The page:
Estate Agent Figures Slump to Five Year Low

It has been well reported that the housing market has hit a significant slump and even failed to enjoy the usual pre-Christmas sales boom. The latest NAEA results for October have clarified the housing market’s weak position by highlighting that sales figures are at a six-year low.

The average number of registered house hunters at each estate agent branch has fallen by 13% from September’s figures. September had 338 potential buyers per branch, October’s figures had reduced to 294. These results have not been lower since October 2012 when only 265 potential buyers were registered.

However, the available housing stock is also a serious issue in the present climate, with only 40 available properties per branch compared with 46 in September. Again, this is a 13% decrease on the previous month and the same average that was experienced during the August heatwave.

Additionally, the average branch sold eight properties in October compared with nine in September.

When you consider that the current 1.6% annual rate of growth is the lowest in five years and the rise in property prices hit a standstill last month, the Brexit factor could be playing on the mind of both buyers and sellers alike.

 Mark Hayward, Chief Executive of NAEA Propertymark, said: “Last month’s findings prove that uncertainty surrounding Brexit is having an impact on the sector. It’s possible that many buyers and sellers are putting their plans on hold while they wait for clarity on what the UK’s future relationship with the EU will mean for them and the property market. We’re also entering a quieter period seasonally, where we typically see the market slow down as people put their moving plans on hold until the New Year. With fewer prospective buyers interacting with the market, it’s important those currently trying to sell their home ensure it is priced competitively and is presented in the best possible way.”

Richard Watkins, Land and Planning Manager at Aston Mead, said: “People with important and costly decisions to make tend to pause and reflect, waiting for a time when the outcome is more predictable. The ongoing machinations of the Brexit process for the last two years are no exception so it is little wonder that the property market has become increasingly subdued as time has gone on.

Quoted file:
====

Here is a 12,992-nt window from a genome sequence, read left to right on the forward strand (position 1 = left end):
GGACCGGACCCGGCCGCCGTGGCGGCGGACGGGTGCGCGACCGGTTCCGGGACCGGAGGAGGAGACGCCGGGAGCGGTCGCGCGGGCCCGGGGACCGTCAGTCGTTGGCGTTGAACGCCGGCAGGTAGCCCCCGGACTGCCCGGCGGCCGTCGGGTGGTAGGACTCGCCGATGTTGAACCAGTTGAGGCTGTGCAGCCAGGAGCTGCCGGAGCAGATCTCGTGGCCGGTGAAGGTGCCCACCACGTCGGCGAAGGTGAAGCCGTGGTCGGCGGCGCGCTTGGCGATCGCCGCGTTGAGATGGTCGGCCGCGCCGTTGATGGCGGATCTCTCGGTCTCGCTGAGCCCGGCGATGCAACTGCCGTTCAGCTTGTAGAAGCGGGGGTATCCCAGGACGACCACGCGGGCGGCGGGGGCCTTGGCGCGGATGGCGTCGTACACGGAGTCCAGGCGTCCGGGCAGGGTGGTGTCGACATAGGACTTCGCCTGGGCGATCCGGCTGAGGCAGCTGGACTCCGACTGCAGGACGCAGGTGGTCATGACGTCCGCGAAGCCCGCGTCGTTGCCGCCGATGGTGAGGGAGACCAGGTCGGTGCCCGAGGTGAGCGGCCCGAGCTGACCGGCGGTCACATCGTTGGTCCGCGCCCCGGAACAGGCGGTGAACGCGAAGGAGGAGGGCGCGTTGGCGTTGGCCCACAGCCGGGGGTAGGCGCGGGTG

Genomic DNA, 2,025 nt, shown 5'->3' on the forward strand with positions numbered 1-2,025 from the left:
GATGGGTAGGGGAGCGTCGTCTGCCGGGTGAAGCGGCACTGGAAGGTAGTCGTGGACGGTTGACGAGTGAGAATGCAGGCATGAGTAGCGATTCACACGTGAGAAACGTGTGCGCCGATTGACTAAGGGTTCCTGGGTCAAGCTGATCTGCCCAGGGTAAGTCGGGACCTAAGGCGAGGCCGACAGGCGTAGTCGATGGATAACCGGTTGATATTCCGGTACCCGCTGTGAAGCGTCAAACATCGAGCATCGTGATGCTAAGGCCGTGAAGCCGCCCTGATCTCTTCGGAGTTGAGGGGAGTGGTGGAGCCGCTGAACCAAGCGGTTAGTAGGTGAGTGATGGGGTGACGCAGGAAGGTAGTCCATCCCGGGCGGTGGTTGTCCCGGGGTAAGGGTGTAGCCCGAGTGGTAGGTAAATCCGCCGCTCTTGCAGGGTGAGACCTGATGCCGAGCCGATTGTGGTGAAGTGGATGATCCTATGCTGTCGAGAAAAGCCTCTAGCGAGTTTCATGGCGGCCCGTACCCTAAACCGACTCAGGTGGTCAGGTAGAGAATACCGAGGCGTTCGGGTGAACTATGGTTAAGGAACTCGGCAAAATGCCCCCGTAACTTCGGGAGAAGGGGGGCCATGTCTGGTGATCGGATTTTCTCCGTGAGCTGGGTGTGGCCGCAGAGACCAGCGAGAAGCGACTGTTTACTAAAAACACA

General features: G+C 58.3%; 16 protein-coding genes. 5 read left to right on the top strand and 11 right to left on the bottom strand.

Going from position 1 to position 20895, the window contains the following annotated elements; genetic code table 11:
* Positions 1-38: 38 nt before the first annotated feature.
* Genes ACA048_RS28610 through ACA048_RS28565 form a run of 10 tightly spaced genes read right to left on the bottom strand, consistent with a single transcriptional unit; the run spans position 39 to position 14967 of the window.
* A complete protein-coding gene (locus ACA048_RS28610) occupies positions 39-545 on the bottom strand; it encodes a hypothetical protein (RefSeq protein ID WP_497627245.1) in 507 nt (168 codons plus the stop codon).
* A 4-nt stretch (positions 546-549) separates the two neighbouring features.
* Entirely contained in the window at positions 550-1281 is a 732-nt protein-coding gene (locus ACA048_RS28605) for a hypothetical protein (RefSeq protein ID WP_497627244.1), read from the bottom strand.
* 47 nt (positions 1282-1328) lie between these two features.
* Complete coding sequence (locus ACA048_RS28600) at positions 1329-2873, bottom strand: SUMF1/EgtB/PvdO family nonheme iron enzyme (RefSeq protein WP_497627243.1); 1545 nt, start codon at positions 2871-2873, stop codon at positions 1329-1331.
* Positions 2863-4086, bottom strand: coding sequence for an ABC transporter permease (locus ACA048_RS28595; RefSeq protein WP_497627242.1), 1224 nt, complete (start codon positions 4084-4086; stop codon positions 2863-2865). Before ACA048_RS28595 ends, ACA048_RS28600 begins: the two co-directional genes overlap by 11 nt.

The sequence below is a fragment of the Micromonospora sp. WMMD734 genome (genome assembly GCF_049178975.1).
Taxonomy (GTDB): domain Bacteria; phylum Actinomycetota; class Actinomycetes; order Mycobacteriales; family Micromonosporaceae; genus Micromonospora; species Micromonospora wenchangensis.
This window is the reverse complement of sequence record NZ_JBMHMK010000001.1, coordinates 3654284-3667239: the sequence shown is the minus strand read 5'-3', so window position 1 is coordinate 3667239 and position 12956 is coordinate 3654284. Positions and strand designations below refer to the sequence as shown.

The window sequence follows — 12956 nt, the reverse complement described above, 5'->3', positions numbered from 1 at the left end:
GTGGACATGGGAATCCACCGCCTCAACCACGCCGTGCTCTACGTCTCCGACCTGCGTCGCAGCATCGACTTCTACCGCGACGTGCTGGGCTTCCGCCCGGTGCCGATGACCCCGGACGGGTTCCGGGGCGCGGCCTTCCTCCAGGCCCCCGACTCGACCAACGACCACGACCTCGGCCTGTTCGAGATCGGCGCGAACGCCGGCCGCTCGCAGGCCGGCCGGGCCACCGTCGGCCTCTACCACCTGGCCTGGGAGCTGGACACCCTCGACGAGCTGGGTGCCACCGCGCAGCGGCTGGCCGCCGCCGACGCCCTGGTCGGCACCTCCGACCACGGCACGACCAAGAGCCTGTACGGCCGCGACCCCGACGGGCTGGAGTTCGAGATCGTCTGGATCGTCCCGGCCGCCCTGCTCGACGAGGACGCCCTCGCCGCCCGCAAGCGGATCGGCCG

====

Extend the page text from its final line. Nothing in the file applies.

“But it’s also true to say that this situation has led to an undeniable pent-up demand, especially in London and the South East, which is likely to make itself evident, once Britain leaves the European Union on the 29th of March next year.’

“There’s no doubt that trading conditions have been pretty sedate in the past few months. Even the traditional spike in market activity ahead of the run-up to Christmas has failed to materialise.’

“The additional 1% stamp duty land tax for non-resident buyers was lower than the 3% previously suggested, and the two year extension to Help to Buy should assist first time buyers who want to get onto the property ladder.

“What’s more, despite the risks involved in the current challenging market conditions, we expect that come April 2019, those hoping to trade up will find that the gap in sale values and onward purchase prices will be the narrowest it has been for half a decade. So there continue to be real opportunities out there.”

Simon Bath, CEO of When You Move, a digital conveyancing service comments: “It is undeniable that over the last few months, there has been a noticeable decline in property prices in the UK, especially in the more prosperous regions of England, such as the capital. As a result, first-time buyers are able to make their money go further. It is very much a buyers market. Whether this means securing a previously unattainable home, second steppers being able to afford their first family home or look to property investment opportunities.

“First-time buyers can also take advantage of the historically low mortgage rates. This is an indicates an excellent opportunity to buy before the UK’s formal exit from the European Union in March. There is potential for interest rates to increase post-Brexit if the final deal is not passed by Parliament.

“Back in September, Mark Carney, the Governor of the Bank of England, warned that house prices could fall by up to a third if there is a no-deal Brexit. Regardless of what happens, I think it’s important to bear in mind that the property market is relatively resilient and houses tend to weather bumps in the road. However, there are some indicators that now, or at least in the short term, there are great opportunities to purchase property, either as an investment or buying your previously unobtainable dream home.”

Whilst the statistics may be grim reading, the silver lining can be seen with first time buyers (FTB) market share increasing from 22% to 23% in October.

Are you concerned by the slowdown in the market? What needs to be done to improve the current housing market conditions?

 

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